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The story that Big Ma tells Cassie about her life with her husband is part of a tradition of oral narrative central to the African-American literary tradition. Paul Edward's birth, two years before slavery ended, connects the story to the tradition of slave narratives, like that of Frederick Douglass. Slave narratives usually tell a story in which a slave frees himself and gains independence through his own ingenuity. Paul Edward Logan earns his four-hundred acres of land through hard, honest work. The references to the honest white men who sold him the land (Mr. Hollenbeck, a Yankee carpet-bagger) and Mr. Jamison, who cares more about the law than farming, demonstrates that all white landowners are not racist and greedy like Mr. Granger.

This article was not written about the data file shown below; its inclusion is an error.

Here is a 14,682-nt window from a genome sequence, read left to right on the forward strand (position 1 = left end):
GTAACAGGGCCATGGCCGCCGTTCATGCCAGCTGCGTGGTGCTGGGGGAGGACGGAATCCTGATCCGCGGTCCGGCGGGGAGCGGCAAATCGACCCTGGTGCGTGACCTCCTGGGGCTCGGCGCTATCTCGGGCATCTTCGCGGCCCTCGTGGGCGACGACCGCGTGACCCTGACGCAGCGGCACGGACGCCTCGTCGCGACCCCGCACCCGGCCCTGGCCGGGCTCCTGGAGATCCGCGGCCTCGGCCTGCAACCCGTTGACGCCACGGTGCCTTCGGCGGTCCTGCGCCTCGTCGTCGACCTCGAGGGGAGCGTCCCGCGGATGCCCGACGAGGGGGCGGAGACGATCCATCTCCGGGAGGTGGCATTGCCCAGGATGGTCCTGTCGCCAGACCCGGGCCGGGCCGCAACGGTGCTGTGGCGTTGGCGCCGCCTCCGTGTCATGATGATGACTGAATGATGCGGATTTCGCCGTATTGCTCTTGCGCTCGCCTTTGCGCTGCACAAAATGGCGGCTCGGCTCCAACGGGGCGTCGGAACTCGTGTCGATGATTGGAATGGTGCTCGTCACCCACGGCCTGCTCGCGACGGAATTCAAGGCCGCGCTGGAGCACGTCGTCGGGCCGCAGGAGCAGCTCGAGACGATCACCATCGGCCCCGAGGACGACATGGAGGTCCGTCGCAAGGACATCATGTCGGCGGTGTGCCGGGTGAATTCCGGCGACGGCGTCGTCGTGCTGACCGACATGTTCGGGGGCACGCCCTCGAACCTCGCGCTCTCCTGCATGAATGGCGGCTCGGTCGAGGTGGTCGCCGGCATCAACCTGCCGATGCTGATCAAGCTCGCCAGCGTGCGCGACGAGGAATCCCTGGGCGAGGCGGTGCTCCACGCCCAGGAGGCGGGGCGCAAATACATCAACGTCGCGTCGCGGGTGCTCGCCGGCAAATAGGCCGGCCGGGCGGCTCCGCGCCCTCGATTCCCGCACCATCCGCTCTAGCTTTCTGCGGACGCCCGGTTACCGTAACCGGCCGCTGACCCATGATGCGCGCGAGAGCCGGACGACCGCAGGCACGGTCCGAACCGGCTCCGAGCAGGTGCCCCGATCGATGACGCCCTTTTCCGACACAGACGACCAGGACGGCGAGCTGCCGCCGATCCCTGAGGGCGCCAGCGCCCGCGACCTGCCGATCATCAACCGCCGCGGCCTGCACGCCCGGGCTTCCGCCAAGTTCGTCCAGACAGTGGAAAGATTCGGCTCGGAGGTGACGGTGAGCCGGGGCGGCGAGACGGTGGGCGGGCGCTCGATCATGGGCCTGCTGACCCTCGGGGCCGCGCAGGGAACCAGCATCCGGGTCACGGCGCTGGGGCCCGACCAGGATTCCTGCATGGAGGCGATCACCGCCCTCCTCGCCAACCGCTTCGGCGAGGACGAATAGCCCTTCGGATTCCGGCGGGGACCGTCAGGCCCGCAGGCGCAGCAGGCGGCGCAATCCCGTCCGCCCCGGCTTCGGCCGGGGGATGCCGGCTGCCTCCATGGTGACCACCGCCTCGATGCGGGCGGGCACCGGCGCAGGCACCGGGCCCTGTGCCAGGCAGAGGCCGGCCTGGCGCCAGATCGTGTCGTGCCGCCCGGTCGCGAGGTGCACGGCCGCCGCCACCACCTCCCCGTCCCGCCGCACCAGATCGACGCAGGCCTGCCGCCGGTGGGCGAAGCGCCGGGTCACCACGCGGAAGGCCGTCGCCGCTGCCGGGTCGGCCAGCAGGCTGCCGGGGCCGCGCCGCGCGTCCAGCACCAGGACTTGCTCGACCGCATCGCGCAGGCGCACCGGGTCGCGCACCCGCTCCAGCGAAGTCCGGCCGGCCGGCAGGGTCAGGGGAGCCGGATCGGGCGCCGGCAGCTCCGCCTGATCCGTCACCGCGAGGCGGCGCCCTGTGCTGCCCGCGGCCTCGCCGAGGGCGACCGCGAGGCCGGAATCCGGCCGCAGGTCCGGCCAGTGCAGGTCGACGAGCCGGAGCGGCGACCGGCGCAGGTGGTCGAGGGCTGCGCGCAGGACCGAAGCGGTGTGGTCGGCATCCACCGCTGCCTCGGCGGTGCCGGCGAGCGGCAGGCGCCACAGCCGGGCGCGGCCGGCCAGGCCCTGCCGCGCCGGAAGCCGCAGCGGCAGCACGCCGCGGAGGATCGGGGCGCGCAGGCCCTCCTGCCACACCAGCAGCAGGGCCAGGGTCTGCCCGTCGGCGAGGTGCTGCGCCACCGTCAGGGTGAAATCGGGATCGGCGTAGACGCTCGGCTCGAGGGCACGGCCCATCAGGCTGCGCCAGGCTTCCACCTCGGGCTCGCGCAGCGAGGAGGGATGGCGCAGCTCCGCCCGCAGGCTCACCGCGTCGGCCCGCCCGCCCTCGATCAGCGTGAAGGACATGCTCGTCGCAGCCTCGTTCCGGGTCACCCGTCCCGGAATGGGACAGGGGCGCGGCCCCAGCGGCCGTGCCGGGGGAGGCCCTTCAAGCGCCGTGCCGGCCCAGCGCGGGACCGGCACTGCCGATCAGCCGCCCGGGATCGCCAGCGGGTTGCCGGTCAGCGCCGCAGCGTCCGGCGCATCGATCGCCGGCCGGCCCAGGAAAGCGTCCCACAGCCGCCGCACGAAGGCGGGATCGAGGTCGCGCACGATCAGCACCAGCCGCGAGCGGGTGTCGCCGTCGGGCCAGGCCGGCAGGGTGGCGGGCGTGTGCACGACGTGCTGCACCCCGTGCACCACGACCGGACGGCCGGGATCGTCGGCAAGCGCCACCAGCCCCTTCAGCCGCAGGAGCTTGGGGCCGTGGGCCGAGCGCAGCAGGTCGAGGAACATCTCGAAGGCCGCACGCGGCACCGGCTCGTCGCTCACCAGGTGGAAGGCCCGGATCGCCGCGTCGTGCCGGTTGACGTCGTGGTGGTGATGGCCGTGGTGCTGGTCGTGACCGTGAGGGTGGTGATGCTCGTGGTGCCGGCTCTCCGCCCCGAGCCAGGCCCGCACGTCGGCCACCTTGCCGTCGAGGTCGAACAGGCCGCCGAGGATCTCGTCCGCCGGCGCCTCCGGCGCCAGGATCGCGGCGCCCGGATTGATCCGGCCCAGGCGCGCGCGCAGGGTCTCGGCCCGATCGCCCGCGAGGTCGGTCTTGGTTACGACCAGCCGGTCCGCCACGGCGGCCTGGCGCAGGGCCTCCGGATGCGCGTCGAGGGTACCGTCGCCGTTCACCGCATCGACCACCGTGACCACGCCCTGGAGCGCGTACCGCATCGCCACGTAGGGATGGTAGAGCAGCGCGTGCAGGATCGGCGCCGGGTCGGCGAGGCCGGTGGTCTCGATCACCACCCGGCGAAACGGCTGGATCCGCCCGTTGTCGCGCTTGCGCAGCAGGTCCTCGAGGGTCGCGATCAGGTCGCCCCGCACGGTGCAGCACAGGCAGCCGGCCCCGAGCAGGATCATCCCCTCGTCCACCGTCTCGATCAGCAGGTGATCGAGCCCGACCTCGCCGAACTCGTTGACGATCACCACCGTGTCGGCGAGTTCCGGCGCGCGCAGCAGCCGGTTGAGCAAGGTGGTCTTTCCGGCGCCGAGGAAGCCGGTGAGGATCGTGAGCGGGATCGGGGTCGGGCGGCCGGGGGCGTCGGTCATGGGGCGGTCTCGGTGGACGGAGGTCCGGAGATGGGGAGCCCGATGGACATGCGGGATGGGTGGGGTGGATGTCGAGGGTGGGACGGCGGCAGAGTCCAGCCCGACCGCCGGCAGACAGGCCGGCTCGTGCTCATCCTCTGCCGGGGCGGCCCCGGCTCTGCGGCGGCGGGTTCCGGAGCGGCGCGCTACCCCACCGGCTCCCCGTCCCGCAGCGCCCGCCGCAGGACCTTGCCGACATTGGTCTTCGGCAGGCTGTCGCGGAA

Once more, land is seen as a symbol of freedom and autonomy in this chapter. Big Ma emphasizes the importance of owning the land and keeping it in the family. Unlike slavery days when families could be separated at their owner's whim, Big Ma has the power to keep her children close to her and to give her land to them. The story about Mr. Anderson, who cut down the trees that he was forbidden to buy, illustrates to the reader that neither the Logans nor their land are entirely safe.